Lucy Foster's new play Lobster opens this week at Theatre503, here she talks about the play and writing comedy.
Tell us about Lobster - no spoilers please
Lobster opens at a party in January, where a bubbly and bright J is introduced to a hungover K. The only problem being: these two only just broke up a few months before. As J and K run through their relationship we see the love and heartbreak of these two women, who are trying so hard to love each other - and realising that love isn't always enough.
I imagine that writing comedy is no joke - just how challenging is it?
For years I didn't touch comedy as it really scared me. I think when you're sat alone at your laptop it's so hard to know if something is actually funny. It's only been in the last few years that I have started putting humour into my work, and realising - oh, this works! I often find that the funniest lines come straight from real life - in the same way that you'll laugh the hardest with your friends, the best comedy is completely relatable.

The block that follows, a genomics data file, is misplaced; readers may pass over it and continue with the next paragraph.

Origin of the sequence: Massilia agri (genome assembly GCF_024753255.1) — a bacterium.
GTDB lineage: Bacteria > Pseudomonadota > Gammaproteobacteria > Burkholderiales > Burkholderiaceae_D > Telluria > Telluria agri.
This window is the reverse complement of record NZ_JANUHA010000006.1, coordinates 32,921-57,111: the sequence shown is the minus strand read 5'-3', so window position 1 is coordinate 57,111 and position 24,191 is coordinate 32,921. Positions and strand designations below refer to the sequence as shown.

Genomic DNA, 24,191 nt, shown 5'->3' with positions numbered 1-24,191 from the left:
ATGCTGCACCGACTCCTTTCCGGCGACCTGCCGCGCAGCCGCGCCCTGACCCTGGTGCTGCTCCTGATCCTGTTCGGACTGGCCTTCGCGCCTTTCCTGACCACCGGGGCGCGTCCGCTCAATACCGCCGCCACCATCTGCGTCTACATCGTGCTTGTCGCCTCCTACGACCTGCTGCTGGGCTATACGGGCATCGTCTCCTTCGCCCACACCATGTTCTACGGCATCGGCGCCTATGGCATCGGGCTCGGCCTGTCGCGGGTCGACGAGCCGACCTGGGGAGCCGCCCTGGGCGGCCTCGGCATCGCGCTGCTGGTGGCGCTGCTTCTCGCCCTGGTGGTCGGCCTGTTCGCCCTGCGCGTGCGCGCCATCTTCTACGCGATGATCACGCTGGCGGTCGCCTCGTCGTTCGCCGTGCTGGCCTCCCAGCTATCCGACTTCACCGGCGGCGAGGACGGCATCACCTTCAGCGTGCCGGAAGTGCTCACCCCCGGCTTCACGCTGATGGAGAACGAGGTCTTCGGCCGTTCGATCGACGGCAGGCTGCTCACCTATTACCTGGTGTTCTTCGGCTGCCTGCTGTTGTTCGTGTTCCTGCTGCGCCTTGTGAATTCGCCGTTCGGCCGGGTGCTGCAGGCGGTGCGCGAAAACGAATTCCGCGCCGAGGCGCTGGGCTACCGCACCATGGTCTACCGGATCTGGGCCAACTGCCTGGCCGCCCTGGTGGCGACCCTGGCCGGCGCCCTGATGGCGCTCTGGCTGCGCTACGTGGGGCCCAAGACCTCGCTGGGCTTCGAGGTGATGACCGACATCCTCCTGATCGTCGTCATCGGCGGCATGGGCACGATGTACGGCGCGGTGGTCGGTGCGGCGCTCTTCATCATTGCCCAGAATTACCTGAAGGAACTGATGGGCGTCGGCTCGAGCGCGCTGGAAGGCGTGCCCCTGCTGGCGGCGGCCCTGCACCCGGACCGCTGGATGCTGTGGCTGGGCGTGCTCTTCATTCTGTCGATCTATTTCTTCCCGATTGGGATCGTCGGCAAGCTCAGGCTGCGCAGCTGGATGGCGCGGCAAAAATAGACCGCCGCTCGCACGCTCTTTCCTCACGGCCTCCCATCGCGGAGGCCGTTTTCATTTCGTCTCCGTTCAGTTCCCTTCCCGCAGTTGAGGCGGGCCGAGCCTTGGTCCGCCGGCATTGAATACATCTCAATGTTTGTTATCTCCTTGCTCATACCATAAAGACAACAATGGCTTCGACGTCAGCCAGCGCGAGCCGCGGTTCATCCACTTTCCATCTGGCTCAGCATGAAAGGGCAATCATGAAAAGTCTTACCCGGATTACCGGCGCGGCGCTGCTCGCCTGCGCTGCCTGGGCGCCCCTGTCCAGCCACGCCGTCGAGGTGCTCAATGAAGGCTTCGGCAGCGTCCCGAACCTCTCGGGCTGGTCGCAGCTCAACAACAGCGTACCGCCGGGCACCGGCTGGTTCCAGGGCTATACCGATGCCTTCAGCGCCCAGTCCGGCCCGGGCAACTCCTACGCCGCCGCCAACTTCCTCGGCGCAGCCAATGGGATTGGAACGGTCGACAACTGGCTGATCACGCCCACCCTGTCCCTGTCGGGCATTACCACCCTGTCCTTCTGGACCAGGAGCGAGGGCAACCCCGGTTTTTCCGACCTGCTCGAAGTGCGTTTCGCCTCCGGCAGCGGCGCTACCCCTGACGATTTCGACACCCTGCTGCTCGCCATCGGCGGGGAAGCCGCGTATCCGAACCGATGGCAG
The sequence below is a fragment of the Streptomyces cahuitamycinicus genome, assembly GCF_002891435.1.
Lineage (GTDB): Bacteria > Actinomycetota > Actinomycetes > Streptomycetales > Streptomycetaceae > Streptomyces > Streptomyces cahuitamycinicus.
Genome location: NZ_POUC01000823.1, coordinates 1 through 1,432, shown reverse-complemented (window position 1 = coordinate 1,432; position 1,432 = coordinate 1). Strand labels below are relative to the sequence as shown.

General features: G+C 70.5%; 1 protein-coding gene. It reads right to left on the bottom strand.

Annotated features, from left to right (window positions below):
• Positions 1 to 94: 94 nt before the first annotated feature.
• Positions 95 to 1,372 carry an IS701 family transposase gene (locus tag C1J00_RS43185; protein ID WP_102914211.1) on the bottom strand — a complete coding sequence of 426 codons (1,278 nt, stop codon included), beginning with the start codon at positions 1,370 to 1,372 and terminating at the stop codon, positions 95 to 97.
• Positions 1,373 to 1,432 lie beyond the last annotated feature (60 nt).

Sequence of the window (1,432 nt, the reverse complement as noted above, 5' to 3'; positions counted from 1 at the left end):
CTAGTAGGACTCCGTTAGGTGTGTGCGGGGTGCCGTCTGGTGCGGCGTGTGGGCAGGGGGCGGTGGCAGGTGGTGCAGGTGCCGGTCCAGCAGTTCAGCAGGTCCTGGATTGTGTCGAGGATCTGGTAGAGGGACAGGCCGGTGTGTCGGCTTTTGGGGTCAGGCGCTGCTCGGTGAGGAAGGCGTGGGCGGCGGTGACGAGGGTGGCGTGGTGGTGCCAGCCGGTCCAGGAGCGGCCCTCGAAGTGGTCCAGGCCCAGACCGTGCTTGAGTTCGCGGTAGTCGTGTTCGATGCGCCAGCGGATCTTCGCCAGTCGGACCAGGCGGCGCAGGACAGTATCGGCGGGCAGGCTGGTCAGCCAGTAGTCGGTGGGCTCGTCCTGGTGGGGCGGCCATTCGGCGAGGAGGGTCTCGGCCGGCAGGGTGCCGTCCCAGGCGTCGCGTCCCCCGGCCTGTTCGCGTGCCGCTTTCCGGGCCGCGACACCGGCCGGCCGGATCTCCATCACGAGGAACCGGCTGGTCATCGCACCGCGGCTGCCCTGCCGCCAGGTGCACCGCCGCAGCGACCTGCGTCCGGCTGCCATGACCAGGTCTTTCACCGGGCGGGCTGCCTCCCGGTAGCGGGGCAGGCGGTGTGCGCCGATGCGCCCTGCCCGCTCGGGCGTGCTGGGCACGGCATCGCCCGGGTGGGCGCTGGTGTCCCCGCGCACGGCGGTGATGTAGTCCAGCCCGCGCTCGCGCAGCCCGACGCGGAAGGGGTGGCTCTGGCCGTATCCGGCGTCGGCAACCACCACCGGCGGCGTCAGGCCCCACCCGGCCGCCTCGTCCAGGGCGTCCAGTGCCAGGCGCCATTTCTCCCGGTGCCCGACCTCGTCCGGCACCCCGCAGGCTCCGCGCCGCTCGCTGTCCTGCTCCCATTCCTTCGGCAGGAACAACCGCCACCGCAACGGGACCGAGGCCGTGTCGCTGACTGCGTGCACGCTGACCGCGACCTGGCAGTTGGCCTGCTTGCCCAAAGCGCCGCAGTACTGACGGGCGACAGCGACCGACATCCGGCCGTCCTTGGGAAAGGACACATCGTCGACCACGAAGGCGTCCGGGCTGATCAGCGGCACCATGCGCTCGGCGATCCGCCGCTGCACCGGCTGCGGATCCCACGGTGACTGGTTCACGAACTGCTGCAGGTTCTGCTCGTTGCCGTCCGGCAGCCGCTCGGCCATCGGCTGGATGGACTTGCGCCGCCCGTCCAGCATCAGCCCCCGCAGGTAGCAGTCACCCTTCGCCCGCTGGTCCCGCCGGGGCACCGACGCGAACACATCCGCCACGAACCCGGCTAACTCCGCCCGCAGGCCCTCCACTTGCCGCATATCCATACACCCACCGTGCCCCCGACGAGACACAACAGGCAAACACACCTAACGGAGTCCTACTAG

What I've found to be the most important thing about writing comedy into my plays is finding the balance between the funny and the dramatic. My favourite plays are ones that really contrast that light and dark, as the heartbreak is always sadder when it's set against the humour of the characters. I'm hoping I've been able to do the same with Lobster.